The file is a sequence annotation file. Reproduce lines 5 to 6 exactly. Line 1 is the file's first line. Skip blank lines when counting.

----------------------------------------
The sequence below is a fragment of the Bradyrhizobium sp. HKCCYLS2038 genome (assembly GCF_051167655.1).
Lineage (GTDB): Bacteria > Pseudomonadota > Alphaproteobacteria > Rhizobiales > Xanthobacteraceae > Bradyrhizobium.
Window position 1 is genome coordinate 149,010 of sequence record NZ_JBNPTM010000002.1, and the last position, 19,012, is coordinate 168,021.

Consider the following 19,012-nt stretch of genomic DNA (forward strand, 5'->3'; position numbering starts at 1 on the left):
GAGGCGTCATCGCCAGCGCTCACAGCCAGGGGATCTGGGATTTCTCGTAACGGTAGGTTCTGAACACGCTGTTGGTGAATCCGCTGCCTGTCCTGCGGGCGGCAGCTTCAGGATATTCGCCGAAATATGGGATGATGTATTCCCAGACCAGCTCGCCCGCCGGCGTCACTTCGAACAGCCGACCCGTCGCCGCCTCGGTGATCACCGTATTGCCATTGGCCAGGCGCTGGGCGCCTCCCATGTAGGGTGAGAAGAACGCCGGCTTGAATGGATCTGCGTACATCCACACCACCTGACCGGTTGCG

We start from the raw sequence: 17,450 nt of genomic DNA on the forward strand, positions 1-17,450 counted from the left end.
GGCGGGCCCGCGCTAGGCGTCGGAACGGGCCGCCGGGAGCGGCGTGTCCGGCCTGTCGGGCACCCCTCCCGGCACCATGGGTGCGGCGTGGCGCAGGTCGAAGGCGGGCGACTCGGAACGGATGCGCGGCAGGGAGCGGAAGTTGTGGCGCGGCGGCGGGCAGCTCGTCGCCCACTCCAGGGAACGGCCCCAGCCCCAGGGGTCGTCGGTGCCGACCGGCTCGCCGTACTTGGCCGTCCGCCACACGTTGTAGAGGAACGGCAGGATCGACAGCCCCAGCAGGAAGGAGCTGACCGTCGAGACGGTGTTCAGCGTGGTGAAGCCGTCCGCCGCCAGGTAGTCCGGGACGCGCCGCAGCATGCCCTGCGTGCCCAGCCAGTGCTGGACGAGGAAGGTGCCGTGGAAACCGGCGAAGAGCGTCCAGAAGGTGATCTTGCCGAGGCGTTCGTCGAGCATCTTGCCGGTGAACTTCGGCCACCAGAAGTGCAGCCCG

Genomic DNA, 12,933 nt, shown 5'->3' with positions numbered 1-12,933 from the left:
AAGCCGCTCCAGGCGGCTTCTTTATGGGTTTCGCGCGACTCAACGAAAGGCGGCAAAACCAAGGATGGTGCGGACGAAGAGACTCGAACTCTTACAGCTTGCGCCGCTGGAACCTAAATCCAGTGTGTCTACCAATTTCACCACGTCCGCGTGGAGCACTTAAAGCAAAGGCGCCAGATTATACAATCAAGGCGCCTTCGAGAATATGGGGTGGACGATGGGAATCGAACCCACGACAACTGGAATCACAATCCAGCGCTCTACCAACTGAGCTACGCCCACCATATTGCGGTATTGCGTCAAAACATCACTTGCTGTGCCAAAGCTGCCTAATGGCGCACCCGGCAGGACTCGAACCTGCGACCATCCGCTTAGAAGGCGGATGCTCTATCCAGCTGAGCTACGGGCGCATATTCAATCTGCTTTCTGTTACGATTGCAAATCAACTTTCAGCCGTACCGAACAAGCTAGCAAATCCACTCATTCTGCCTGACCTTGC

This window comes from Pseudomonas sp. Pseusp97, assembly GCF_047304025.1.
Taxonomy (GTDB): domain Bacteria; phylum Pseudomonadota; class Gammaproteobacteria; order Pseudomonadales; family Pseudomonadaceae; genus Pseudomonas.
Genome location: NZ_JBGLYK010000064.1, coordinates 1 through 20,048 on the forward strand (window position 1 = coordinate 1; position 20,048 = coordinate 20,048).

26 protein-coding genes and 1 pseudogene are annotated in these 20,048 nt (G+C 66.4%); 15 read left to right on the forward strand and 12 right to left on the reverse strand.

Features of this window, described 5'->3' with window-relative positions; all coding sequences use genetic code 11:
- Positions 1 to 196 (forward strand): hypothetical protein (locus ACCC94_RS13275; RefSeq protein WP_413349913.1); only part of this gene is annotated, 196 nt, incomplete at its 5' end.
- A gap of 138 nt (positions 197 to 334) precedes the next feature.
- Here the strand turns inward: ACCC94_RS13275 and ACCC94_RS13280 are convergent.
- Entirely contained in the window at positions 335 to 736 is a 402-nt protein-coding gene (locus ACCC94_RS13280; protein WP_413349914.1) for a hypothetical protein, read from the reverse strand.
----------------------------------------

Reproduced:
GAGGCGTCATCGCCAGCGCTCACAGCCAGGGGATCTGGGATTTCTCGTAACGGTAGGTTCTGAACACGCTGTTGGTGAATCCGCTGCCTGTCCTGCGGGCGGCAGCTTCAGGATATTCGCCGAAATATGGGATGATGTATTCCCAGACCAGCTCGCCCGCCGGCGTCACTTCGAACAGCCGACCCGTCGCCGCCTCGGTGATCACCGTATTGCCATTGGCCAGGCGCTGGGCGCCTCCCATGTAGGGTGAGAAGAACGCCGGCTTGAATGGATCTGCGTACATCCACACCACCTGACCGGTTGCG

We start from the raw sequence: 17,450 nt of genomic DNA on the forward strand, positions 1-17,450 counted from the left end.